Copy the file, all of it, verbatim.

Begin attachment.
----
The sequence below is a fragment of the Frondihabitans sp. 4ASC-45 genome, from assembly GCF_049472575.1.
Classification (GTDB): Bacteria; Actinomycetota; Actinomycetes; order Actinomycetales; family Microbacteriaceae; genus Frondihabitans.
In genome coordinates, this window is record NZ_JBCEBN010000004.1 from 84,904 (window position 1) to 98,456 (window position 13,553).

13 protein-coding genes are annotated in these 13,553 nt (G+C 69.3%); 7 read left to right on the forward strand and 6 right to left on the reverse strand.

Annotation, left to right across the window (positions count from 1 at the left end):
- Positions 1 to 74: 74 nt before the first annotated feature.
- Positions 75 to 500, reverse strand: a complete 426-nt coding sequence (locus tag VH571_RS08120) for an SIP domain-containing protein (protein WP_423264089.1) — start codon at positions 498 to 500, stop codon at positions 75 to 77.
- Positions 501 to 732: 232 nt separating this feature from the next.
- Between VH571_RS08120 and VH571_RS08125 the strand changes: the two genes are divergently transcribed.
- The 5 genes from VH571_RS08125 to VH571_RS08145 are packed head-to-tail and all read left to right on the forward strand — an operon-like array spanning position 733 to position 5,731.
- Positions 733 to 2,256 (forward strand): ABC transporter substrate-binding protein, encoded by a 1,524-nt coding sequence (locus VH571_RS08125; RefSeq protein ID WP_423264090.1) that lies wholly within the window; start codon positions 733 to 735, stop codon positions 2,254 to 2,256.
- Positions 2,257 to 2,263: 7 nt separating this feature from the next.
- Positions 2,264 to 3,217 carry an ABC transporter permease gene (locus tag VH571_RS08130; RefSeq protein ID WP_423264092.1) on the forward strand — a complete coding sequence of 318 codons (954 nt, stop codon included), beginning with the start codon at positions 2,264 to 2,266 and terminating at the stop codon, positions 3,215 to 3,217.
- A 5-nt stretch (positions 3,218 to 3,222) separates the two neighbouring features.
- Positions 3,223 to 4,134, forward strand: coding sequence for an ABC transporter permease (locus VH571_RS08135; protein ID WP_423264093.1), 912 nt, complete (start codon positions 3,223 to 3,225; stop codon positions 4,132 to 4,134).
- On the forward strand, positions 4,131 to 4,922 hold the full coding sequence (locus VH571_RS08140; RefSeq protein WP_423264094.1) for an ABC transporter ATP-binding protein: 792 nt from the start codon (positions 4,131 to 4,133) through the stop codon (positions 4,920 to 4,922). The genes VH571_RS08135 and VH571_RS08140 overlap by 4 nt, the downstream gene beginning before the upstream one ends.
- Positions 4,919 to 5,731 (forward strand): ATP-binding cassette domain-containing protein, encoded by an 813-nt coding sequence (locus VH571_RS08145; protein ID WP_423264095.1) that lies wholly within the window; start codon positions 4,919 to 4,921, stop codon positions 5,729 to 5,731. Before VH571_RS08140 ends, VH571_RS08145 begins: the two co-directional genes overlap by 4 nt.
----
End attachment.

The sequence below is a fragment of the Frondihabitans sp. 4ASC-45 genome, from assembly GCF_049472575.1.
Classification (GTDB): Bacteria; Actinomycetota; Actinomycetes; order Actinomycetales; family Microbacteriaceae; genus Frondihabitans.
In genome coordinates, this window is record NZ_JBCEBN010000004.1 from 84,904 (window position 1) to 98,456 (window position 13,553).

13 protein-coding genes are annotated in these 13,553 nt (G+C 69.3%); 7 read left to right on the forward strand and 6 right to left on the reverse strand.

Annotation, left to right across the window (positions count from 1 at the left end):
- Positions 1 to 74: 74 nt before the first annotated feature.
- Positions 75 to 500, reverse strand: a complete 426-nt coding sequence (locus tag VH571_RS08120) for an SIP domain-containing protein (protein WP_423264089.1) — start codon at positions 498 to 500, stop codon at positions 75 to 77.
- Positions 501 to 732: 232 nt separating this feature from the next.
- Between VH571_RS08120 and VH571_RS08125 the strand changes: the two genes are divergently transcribed.
- The 5 genes from VH571_RS08125 to VH571_RS08145 are packed head-to-tail and all read left to right on the forward strand — an operon-like array spanning position 733 to position 5,731.
- Positions 733 to 2,256 (forward strand): ABC transporter substrate-binding protein, encoded by a 1,524-nt coding sequence (locus VH571_RS08125; RefSeq protein ID WP_423264090.1) that lies wholly within the window; start codon positions 733 to 735, stop codon positions 2,254 to 2,256.
- Positions 2,257 to 2,263: 7 nt separating this feature from the next.
- Positions 2,264 to 3,217 carry an ABC transporter permease gene (locus tag VH571_RS08130; RefSeq protein ID WP_423264092.1) on the forward strand — a complete coding sequence of 318 codons (954 nt, stop codon included), beginning with the start codon at positions 2,264 to 2,266 and terminating at the stop codon, positions 3,215 to 3,217.
- A 5-nt stretch (positions 3,218 to 3,222) separates the two neighbouring features.
- Positions 3,223 to 4,134, forward strand: coding sequence for an ABC transporter permease (locus VH571_RS08135; protein ID WP_423264093.1), 912 nt, complete (start codon positions 3,223 to 3,225; stop codon positions 4,132 to 4,134).
- On the forward strand, positions 4,131 to 4,922 hold the full coding sequence (locus VH571_RS08140; RefSeq protein WP_423264094.1) for an ABC transporter ATP-binding protein: 792 nt from the start codon (positions 4,131 to 4,133) through the stop codon (positions 4,920 to 4,922). The genes VH571_RS08135 and VH571_RS08140 overlap by 4 nt, the downstream gene beginning before the upstream one ends.
- Positions 4,919 to 5,731 (forward strand): ATP-binding cassette domain-containing protein, encoded by an 813-nt coding sequence (locus VH571_RS08145; protein ID WP_423264095.1) that lies wholly within the window; start codon positions 4,919 to 4,921, stop codon positions 5,729 to 5,731. Before VH571_RS08140 ends, VH571_RS08145 begins: the two co-directional genes overlap by 4 nt.